Yankees takeaways: Matt Blake on pitching woes, trade deadline needs, prospect to watch

TORONTO — Panic set in during the top of the second inning of Sunday’s game.

New York Yankees left-hander Josh Maciejewski, recalled from Triple-A Scranton/Wilkes-Barre on Sunday, began warming up in the bullpen after Gerrit Cole’s 14-pitch first inning. Cole and Yankees pitching coach Matt Blake were not seen in the dugout while Maciejewski warmed up, leading to speculation Cole might have reinjured his elbow.

However, all is well health-wise for Cole, who pitched five innings and allowed just one run against the Toronto Blue Jays on Sunday. His fastball touched 97.5 mph and averaged 95.8 mph. Maciejewski was warming up because he didn’t have the opportunity to do so before the game, as he was en route to Toronto after the team designated Phil Bickford for assignment.

The Yankees’ pitching staff ended June on a high note, but the month as a whole was brutal. They finished with the second-worst ERA and WHIP in MLB. They had the worst BB/9 ratio in MLB and gave up the fifth-most home runs.

Looking deeper at some advanced metrics would have suggested this was possible. The Yankees entered June with the best ERA at 2.77 but only had the 10th-best FIP. Their .252 BABIP was the lowest in MLB; the league average through May was .286, meaning the Yankees were somewhat lucky. They stranded 79.7 percent of base runners, over 8 percentage points higher than the league average. Blake isn’t surprised the Yankees’ pitchers have struggled lately.

“Natural attrition, natural regression,” Blake said. “Probably over-performing to a certain extent. If you look at the peripherals, there was probably some level of run prevention that was beating what you would expect to happen.”

Let’s review the current pitching concerns:

Starting pitchers

Blake said he doesn’t have any long-term concerns about the rotation, but two pitchers are worth highlighting: Carlos Rodón and Luis Gil.

Rodón has allowed 20 earned runs in his last three outings, with opposing hitters boasting a video game-esque 1.253 OPS during this stretch. Teams are feasting on his fastball. Against Toronto, he showed a potential game plan that could work by mixing in more off-speed and breaking pitches, adjusting his sequencing.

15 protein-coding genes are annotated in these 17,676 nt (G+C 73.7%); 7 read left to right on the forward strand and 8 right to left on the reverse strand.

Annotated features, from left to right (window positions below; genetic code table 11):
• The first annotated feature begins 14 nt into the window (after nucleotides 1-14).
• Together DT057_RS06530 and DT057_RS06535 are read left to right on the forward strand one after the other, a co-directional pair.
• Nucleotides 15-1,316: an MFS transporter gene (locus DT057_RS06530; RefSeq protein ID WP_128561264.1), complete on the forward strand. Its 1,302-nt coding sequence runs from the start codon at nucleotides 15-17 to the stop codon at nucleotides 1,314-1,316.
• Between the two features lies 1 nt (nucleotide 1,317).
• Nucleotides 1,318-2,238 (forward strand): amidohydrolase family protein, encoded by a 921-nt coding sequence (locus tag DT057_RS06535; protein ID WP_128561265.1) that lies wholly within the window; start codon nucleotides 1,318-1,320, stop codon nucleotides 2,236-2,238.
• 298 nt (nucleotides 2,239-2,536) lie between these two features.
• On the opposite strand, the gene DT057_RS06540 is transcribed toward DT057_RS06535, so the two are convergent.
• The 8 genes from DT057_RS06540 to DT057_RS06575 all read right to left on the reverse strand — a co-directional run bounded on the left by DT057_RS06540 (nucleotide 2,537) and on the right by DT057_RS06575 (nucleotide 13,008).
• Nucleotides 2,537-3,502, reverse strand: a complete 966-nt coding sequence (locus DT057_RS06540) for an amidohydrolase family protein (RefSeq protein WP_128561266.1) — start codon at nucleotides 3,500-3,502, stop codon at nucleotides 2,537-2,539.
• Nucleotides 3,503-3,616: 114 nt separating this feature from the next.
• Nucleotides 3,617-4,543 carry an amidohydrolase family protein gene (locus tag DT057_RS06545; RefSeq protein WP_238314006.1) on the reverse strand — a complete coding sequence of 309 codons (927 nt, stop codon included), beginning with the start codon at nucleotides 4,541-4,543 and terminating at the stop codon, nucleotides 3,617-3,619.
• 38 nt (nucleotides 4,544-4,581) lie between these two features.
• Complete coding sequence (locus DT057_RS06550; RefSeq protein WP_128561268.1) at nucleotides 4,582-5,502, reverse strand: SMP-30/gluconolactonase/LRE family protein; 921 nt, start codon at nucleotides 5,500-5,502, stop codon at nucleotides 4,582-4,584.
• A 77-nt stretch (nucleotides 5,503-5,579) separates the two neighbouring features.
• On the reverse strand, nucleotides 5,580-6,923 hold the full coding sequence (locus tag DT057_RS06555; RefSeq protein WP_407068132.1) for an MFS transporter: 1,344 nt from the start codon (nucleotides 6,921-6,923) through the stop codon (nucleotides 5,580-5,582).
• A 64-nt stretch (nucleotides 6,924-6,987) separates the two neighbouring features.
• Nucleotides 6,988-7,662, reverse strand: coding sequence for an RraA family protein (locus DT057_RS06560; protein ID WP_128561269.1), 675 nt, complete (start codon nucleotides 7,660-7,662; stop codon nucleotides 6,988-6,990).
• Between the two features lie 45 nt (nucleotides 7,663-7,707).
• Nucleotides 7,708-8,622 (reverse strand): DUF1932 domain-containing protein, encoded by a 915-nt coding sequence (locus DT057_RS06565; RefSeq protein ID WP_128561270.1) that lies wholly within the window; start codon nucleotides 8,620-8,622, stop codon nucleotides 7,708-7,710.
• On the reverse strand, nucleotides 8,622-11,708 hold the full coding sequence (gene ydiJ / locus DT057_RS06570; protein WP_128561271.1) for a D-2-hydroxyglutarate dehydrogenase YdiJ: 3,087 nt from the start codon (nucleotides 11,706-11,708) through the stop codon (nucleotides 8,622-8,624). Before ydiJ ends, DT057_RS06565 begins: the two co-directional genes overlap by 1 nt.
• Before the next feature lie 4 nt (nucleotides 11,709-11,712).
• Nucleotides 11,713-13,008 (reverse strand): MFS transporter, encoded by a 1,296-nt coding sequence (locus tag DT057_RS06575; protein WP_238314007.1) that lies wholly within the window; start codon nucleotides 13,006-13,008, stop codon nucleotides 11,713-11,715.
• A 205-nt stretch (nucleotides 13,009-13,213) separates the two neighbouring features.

“I think it’s being ready to adapt your plan early because it’s clear that teams that can hit the fastball are targeting him early,” Blake said. “If you know that going in, and you’re trying to bully those teams, it’s gonna be hard. You’ve got to be willing to adjust your plan and move to different areas and change speeds. That’s the art of pitching. At some level, you’ve just gotta be willing to adjust, and he is. … You’re not asking him to be crafty, but you’ve got to have a better rhythm than that.”

During his time with San Francisco, Rodón was among the league’s top power pitchers. From 2021 to 2022, his 12.23 K/9 was the best in MLB. This year, Rodón’s K/9 is down to 8.84. His fastball has a mere 19 percent whiff rate this season, down from 27.9 percent in 2022.

One of the main reasons Rodón earned $162 million in free agency from the Yankees was his fastball, which propelled him into becoming a National League Cy Young Award contender for consecutive seasons. However, he is no longer consistently overpowering hitters with his fastball.

“If the league is adjusting — it’s just like when Gerrit got here — he had to adjust,” Blake said. “The league knows who you are. The league is practicing a different way. There are more guys like him who throw the ball hard with good profiles and you’re more aware of that. There’s just less room for error with that stuff. Even if that’s how you got paid, that’s not necessarily your map for success down the road. The more we can adjust and adapt to the league and the sooner we can do that, the easier it is. We’re not giving away what you’ve done to this point, but we’re honoring what the league is trying to do to you now.”